Although we have certain aspects of our personality that are born into us, we can always get better. To be who God made us to be is an ongoing process, a transformation that continues until we meet Him face to face. Sometimes that is easier said than done. Let me be a bit transparent and share one of my own personal struggles in this area. One of my greatest battles is worrying about offending people or being too direct. Everything seems so touchy-feely these days, but God has created me to be analytical, discerning, and candid. I always seek to speak the truth in love, but my concern about other’s perceptions can very easily water down my words. In addition, my own frailties, shortcomings, and sin get in my head. How can I espouse truth to others when I often fall short myself? The enemy relishes in making me feel unworthy. Has this ever happened to you?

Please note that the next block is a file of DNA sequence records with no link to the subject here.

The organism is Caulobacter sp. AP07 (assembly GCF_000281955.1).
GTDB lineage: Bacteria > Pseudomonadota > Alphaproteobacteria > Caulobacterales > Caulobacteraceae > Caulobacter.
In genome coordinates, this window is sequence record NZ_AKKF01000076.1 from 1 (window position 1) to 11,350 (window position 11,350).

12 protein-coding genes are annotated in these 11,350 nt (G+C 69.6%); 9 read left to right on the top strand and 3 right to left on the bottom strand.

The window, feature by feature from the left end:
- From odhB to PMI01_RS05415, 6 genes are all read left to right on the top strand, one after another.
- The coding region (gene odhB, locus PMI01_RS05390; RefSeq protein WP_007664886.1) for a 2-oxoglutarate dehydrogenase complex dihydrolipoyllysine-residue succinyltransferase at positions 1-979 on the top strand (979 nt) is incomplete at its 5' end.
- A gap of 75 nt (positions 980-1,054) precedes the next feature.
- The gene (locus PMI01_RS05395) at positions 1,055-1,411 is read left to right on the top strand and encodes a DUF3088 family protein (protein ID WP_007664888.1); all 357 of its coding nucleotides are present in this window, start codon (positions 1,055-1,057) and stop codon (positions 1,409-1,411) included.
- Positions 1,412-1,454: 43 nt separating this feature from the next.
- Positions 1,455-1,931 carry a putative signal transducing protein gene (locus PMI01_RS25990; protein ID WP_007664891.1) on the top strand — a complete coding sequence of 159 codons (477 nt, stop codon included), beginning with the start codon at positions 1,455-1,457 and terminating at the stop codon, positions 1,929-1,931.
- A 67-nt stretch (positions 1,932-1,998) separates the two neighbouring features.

Let’s quit trying to deny and downplay how God has made us. Embrace your God-given gifts and personality. Thank God for making you who you are. He will use you to reflect His glory.

JUST BE YOU!

I praise you because I am fearfully and wonderfully made; your works are wonderful, I know that full well.

Psalm 139:14

One final word, if you are struggling in this area, you are not alone. Here are a few resources to consider:

https://joycemeyer.org/en/everydayanswers/ea-teachings/do-you-know-your-true-identity


https://joycemeyer.org/en/everydayanswers/ea-teachings/knowing-who-i-am-in-christ


https://tonyevans.org/identity-in-christ/

https://www.bible.com/reading-plans/14646-spiritual-identity/day/1

https://www.lightsource.com/ministry/the-alternative/experiencing-spiritual-identity-220305.html